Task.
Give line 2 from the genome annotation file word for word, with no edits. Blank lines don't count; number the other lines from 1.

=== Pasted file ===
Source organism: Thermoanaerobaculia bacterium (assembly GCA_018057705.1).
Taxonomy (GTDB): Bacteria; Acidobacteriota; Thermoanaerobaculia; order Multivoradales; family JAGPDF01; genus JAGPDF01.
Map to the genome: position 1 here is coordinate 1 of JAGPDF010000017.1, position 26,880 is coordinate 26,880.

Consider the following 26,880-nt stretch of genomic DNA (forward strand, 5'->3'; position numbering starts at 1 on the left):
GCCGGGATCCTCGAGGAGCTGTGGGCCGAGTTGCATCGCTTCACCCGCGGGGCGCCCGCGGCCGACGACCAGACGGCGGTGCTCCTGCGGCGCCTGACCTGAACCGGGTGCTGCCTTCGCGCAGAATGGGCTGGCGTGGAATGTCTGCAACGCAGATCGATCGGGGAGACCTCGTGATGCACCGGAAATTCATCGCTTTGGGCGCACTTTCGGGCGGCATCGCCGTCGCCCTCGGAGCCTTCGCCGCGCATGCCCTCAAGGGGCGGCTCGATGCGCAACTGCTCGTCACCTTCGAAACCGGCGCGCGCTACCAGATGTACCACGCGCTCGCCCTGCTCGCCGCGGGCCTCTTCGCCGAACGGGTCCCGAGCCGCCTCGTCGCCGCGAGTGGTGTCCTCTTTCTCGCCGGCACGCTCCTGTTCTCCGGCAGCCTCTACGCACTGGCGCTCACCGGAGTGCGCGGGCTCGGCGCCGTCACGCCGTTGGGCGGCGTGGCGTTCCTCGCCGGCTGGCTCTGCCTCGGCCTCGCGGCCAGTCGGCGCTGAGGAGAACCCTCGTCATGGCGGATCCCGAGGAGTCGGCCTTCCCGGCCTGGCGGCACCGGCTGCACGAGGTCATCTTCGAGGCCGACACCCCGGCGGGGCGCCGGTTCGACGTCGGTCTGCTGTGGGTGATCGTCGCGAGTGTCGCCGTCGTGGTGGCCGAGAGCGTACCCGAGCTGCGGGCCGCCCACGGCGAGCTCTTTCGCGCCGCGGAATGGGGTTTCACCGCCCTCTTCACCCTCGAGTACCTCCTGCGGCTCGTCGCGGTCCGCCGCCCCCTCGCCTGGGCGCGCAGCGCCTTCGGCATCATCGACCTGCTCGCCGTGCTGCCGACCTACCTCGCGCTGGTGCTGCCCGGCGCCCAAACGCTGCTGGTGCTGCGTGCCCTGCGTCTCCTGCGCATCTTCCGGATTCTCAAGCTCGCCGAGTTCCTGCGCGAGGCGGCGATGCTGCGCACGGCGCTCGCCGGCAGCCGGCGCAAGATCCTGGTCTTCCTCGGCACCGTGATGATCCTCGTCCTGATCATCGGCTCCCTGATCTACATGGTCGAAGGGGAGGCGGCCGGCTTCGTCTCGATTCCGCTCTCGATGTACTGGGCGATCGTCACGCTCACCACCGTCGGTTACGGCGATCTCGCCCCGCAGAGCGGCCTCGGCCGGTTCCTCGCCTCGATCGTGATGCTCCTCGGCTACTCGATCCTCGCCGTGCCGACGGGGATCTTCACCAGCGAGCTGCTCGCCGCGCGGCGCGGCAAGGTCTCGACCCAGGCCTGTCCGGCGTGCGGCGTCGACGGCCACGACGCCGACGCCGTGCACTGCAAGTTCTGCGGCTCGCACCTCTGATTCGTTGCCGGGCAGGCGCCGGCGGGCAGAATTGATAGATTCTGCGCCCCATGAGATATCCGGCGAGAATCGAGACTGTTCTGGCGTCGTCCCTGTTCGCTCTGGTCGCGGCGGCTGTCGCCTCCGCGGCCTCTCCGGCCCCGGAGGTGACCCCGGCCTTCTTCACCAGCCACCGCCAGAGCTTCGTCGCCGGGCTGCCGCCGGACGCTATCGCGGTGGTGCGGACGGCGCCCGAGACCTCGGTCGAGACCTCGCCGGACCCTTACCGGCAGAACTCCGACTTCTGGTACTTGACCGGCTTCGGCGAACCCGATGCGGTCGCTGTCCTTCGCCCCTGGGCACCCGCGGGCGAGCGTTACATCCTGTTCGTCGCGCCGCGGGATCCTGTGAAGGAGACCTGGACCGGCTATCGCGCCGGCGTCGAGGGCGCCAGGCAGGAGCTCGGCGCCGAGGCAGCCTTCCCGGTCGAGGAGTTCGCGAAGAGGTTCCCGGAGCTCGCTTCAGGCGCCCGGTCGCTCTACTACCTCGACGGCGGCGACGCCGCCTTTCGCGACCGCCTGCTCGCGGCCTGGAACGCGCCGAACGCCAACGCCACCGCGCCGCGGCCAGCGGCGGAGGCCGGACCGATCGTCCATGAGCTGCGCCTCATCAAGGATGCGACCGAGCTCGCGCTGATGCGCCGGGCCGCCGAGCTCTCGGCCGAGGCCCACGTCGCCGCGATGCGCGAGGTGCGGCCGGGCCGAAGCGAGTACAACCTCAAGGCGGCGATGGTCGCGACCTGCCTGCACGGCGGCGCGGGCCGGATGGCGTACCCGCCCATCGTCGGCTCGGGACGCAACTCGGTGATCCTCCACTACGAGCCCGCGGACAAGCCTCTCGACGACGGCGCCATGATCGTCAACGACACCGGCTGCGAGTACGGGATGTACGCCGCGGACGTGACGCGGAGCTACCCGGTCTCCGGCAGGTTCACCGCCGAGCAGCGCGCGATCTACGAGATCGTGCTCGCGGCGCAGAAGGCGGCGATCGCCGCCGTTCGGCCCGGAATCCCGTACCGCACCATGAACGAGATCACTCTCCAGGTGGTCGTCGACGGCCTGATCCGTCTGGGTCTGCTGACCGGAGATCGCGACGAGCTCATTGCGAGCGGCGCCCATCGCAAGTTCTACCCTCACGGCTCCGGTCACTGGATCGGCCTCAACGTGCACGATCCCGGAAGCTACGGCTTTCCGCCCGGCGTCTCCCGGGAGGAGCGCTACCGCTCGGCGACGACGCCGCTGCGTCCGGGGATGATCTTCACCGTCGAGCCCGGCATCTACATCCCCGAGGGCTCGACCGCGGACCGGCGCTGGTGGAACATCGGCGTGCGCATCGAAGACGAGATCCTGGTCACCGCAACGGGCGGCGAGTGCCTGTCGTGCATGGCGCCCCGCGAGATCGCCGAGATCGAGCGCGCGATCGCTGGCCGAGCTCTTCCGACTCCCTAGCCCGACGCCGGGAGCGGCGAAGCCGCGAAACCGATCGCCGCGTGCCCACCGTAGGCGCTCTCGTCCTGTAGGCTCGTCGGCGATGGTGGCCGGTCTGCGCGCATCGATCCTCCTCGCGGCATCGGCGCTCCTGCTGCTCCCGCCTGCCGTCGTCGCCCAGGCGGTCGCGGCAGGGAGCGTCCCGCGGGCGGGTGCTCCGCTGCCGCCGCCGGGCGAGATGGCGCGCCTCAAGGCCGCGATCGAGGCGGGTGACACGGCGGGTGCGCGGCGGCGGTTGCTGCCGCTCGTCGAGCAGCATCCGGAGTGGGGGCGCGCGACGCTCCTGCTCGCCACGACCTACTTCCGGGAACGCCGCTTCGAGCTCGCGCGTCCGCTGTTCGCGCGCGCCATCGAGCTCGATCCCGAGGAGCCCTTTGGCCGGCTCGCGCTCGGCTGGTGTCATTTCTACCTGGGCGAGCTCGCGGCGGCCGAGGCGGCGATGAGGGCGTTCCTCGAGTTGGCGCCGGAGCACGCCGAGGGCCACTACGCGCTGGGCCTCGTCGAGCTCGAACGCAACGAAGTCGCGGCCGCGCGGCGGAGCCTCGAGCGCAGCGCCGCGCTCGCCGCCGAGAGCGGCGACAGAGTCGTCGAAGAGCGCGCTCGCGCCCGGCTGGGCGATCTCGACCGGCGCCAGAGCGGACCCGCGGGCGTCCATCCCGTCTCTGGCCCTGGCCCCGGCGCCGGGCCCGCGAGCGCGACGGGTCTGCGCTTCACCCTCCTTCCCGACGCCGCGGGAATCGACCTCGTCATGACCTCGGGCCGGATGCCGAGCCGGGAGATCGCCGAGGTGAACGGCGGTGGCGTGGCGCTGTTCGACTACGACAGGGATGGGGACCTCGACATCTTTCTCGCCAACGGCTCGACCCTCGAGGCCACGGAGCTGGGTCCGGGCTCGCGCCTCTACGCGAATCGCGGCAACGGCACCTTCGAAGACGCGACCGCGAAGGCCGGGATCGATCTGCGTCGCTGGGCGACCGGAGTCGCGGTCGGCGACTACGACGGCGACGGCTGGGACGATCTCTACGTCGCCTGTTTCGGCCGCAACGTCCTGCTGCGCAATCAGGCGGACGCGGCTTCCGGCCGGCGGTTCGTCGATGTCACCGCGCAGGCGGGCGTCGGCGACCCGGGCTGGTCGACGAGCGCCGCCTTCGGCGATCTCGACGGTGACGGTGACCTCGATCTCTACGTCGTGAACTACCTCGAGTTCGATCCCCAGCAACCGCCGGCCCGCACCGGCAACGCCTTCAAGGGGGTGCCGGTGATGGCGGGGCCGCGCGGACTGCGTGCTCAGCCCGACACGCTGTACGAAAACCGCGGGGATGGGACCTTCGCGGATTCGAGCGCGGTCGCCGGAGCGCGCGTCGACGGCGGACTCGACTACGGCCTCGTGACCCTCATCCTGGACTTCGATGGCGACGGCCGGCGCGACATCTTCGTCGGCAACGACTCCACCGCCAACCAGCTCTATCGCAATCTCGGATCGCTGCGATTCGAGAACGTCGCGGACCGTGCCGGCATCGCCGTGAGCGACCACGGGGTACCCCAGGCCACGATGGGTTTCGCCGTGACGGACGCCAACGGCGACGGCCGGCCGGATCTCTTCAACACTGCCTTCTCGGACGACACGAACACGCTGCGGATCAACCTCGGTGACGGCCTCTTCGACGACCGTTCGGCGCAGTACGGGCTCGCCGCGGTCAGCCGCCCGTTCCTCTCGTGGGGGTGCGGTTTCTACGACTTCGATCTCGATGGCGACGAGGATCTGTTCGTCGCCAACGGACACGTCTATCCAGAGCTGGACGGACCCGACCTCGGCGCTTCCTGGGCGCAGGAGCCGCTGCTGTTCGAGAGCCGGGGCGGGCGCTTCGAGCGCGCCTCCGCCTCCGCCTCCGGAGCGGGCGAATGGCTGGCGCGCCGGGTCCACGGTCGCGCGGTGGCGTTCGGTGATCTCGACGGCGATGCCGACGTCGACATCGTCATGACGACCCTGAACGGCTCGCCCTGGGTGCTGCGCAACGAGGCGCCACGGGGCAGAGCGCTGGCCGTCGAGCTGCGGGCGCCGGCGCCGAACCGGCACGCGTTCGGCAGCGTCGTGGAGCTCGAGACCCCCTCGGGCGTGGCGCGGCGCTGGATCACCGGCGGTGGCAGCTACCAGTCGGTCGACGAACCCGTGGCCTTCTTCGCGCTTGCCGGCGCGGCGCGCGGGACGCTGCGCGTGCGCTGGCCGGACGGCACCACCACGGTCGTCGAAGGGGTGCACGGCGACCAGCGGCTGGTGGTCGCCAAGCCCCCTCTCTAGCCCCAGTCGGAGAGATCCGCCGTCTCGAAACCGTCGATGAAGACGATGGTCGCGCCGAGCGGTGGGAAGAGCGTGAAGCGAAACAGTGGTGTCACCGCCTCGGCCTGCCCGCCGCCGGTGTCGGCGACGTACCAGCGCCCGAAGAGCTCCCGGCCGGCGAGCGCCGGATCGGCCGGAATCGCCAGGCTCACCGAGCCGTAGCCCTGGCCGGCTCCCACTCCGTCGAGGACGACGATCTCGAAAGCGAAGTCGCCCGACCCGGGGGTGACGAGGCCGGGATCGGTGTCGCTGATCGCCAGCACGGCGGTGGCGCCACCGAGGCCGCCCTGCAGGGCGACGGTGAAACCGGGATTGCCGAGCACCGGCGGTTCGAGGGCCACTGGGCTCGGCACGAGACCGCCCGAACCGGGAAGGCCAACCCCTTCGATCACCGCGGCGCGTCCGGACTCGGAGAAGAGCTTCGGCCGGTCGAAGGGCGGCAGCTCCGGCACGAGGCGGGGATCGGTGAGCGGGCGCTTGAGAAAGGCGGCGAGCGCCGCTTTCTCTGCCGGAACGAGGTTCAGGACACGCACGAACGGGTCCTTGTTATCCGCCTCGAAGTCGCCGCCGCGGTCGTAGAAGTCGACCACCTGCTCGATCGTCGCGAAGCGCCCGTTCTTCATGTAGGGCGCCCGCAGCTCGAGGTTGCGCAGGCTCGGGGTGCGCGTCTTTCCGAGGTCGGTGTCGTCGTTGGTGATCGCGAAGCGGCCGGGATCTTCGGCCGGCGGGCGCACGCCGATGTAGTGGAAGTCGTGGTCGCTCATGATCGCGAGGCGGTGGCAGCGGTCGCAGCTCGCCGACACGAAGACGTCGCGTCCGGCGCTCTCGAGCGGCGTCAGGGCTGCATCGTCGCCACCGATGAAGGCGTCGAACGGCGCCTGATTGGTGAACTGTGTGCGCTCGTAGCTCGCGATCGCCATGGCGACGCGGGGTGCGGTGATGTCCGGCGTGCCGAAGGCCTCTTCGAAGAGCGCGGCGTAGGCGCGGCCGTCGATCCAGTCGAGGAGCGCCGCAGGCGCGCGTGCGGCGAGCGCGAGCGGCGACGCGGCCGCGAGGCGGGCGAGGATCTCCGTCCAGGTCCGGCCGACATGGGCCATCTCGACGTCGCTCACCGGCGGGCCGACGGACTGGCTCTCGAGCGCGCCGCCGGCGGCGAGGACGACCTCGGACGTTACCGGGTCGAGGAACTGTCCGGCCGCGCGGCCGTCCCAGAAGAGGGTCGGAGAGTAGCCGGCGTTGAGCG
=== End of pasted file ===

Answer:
Taxonomy (GTDB): Bacteria; Acidobacteriota; Thermoanaerobaculia; order Multivoradales; family JAGPDF01; genus JAGPDF01.